Facebook is overhauling its in-app camera to embrace the next era of augmented reality visual communication pioneered by Snapchat. The new features include Snapchat-style animated selfie masks, overlaid graphics, and geofilters; Prisma-esque fine art-themed style transfer filters; and some innovative new “reactive” filters that respond to your body’s movements.
What Facebook is calling “the new camera” will be instantly accessible from the News Feed with a quick right swipe. And instead of just News Feed broadcasting, you’ll be able to privately share the photos and videos you make in one-on-one threads through the new ephemeral Facebook Direct inbox.
Facebook will begin by testing these features in Ireland today. But company tells me “We may test more variations of these before rolling this out globally”, so these will come to everyone eventually.
“We want to make visual sharing on Facebook fast, fun, and flexible” says the new camera’s product manager Sachin Monga. The features could revitalize original sharing on Facebook, which a report by The Information says declined 21% between mid-2014 and mid-2015, and was down 15% year over year as of April 2016.
Facebook may not be able to squash Snapchat, but by copying its best features, it could become good enough that more users aren’t tempted to shift to sharing with the competitor.
Monga calls today’s changes “The next iteration of our test on the camera”, following an August test I called ‘CameraFeed’. That temporarily gave users in Canada and Brazil their first taste of augmented reality selfie masks from Facebook’s acquisition of MSQRD. It also put an open camera window atop the News Feed.
Today’s test is a little more conservative, placing the camera off-screen to the left of the News Feed, but making it quickly accessible with a swipe or tap of a Camera button in the top left of the screen. This way, you don’t surprise yourself with a mirror image of your triple-chin every time you open Facebook.
Once you access the new camera, you can swipe down to see the different filters Facebook has created, or tap the creative tools buttons to add more effects. Those include everything from pieces of clothing and accessories you can stick on, to geofilters that show stylized graphics describing where you are, to filters that make your footage look like it was painted by Van Gogh.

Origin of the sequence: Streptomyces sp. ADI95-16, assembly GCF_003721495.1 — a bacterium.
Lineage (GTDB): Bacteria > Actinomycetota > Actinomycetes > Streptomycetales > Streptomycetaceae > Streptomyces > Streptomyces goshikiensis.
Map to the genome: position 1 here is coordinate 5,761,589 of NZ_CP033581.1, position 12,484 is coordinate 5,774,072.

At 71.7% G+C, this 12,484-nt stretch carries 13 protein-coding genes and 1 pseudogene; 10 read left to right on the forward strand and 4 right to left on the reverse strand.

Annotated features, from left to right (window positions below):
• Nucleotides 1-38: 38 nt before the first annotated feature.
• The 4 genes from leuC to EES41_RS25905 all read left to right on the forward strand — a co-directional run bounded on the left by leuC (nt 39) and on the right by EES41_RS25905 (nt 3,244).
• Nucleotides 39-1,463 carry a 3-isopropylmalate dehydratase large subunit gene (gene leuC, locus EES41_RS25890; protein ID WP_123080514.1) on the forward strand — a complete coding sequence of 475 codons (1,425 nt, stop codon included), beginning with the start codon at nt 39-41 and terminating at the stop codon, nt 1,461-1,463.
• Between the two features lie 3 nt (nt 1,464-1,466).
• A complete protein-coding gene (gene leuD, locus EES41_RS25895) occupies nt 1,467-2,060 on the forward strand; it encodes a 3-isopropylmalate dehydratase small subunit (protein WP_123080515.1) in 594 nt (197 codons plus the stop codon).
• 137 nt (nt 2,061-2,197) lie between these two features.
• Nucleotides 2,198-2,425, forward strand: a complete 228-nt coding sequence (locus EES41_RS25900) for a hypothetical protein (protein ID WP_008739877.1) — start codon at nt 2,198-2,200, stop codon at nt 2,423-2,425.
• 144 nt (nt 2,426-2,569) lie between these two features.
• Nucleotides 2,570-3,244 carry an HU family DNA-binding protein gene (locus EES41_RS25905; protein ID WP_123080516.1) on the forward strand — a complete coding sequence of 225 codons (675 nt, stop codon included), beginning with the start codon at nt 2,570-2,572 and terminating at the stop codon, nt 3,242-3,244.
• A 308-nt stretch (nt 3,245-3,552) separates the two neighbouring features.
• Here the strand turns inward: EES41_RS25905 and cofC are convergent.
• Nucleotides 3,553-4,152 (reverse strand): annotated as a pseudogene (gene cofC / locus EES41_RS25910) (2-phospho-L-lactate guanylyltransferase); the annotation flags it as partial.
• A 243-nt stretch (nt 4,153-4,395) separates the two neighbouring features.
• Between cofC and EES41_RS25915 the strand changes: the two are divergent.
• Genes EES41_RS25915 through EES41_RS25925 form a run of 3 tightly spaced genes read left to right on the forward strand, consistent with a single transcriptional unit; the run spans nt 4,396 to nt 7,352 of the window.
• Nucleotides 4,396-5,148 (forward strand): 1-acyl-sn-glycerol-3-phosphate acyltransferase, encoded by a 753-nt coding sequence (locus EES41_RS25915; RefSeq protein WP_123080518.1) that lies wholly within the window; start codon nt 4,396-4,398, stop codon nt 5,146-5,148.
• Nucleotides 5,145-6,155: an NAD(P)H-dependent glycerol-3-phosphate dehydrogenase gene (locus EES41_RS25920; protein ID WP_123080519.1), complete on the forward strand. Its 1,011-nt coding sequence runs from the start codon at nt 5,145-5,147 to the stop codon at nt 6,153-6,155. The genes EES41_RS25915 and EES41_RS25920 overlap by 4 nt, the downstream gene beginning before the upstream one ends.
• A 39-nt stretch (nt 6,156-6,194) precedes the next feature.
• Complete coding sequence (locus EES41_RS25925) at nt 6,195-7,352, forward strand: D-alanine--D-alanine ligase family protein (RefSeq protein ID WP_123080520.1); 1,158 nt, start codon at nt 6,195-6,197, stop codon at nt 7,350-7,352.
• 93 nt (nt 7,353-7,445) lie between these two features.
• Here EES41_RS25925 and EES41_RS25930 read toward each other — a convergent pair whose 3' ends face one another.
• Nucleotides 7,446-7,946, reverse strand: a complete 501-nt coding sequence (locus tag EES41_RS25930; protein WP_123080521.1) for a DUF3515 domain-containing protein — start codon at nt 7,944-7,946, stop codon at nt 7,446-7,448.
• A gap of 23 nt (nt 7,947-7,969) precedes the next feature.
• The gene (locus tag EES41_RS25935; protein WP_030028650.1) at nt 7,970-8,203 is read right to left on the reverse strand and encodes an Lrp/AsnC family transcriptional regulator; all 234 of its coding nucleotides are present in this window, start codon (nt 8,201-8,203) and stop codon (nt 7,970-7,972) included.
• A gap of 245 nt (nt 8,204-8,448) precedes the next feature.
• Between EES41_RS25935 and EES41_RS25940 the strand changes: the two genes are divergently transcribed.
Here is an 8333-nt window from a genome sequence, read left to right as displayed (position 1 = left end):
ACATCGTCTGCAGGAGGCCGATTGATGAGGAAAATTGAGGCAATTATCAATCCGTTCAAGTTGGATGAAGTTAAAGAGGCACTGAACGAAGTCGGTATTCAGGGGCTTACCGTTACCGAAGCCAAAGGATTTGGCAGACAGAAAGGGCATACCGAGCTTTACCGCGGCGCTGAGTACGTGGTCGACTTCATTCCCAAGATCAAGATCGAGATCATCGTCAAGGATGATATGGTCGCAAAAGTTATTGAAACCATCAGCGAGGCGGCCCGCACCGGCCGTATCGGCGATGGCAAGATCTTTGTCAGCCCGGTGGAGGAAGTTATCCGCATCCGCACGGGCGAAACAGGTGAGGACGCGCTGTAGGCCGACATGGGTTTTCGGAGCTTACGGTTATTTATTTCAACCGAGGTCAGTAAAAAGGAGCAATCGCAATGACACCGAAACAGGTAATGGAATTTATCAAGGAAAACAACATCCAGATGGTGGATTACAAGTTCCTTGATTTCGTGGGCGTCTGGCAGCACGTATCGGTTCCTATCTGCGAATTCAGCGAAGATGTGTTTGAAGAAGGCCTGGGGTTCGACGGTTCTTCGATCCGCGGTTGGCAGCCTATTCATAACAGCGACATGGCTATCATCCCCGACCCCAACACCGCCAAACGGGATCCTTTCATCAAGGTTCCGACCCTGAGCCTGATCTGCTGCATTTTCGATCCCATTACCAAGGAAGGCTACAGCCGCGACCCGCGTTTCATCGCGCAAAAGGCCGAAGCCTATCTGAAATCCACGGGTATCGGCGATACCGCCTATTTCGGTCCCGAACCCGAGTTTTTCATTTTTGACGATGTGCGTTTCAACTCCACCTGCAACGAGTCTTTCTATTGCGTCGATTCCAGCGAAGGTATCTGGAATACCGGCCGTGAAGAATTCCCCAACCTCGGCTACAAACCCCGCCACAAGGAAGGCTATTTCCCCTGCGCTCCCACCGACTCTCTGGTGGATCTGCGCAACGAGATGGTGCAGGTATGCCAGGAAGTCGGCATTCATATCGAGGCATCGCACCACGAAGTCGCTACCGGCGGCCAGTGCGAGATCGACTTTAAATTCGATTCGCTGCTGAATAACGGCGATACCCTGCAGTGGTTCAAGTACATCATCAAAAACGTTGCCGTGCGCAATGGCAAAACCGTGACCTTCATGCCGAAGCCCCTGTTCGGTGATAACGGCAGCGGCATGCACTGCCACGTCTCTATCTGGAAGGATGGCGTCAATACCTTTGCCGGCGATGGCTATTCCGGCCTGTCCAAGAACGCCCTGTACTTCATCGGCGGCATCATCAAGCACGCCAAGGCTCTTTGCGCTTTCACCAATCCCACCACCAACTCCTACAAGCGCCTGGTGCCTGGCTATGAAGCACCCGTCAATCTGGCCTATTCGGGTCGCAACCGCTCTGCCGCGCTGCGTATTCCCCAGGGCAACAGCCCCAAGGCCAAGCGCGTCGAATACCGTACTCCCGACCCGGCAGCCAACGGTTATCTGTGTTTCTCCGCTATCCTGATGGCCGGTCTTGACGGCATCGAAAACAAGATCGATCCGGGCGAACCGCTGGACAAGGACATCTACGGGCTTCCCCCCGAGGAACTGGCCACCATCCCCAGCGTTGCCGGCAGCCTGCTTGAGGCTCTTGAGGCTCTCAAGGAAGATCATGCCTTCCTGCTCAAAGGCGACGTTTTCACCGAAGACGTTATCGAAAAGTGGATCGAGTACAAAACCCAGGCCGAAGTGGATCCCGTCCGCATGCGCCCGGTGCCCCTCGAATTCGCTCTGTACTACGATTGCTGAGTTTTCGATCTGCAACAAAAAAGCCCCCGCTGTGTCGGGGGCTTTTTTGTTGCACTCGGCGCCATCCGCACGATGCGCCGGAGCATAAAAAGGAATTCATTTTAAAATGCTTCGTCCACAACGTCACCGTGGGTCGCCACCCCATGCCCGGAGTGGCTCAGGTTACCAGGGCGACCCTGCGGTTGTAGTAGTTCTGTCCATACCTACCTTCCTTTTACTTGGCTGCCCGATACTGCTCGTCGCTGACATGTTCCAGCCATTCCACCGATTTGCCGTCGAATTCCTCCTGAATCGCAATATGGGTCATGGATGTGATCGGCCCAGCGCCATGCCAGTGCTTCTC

Facebook’s real innovation beyond Snapchat and Prisma are the reactive filters. They cover the screen in leaves you can wave around with your arms, or cool little colored line patterns you can disrupt with your movements.
After you’ve created your Faceterpiece, you can post it to the News Feed like normal, except photos shot with the in-app camera appear in glorious full-bleed. Or you can share it with the new Direct private messaging feature. Instead of having to share with tons of people via feed, you can create special conversations about the piece of media you share. When you send an image or video to someone via Direct, they’ll get a notification and see an alert jewel overlaid on the new Direct inbox in the top right corner of the News Feed, similar to Instagram’s own Direct messaging product.
There, they can view and respond, with comments showing up overlaid on the piece of media rather than in empty text boxes. Each image can only be viewed once, and then once more within 24 hours using a “replay”. If someone doesn’t respond, and goes 24 hours without using their replay, the conversation disappears, similar to Snapchat’s direct messaging feature.
Facebook’s goal here is to get you to share silly, off-the-cuff creations that might be a little too funky to fit in the News Feed where your family and coworkers might lurk. Facebook previously tried to court this micro-sharing, succeeding with Groups and failing with friend lists. But this simple, convenient feature where you pick who you want to share with each time could finally set a smart way to share privately.
Oddly, Facebook Direct and Facebook Messenger are completely separate. The strategy lets each product do what it does best without getting confusing. But it also feels fragmented, and could make Facebook’s many sharing surfaces feel redundant. It’s a similar overlap we’ve seen with Instagram Stories and the new Messenger Day stories Facebook is testing in Poland.
That’s the advantage of being a giant company with plenty of profits to spend, staffers to assign, and core utility that people can’t escape. Facebook can test whatever it wants, and doesn’t have to overly worry about disrupting ad income, like Snapchat as it prepares to raise a reported $4 billion IPO next year.
If Facebook can make itself seem young and fun again after 12 years on the market, and make us comfortable sharing weird stuff with close friends, it could stay on top as the world ditches text for photos and videos that communicate our personalities much more vividly. Facebook might never be as cool as Snapchat, but it doesn’t have to win back converts, just avoid more loyalists slipping away.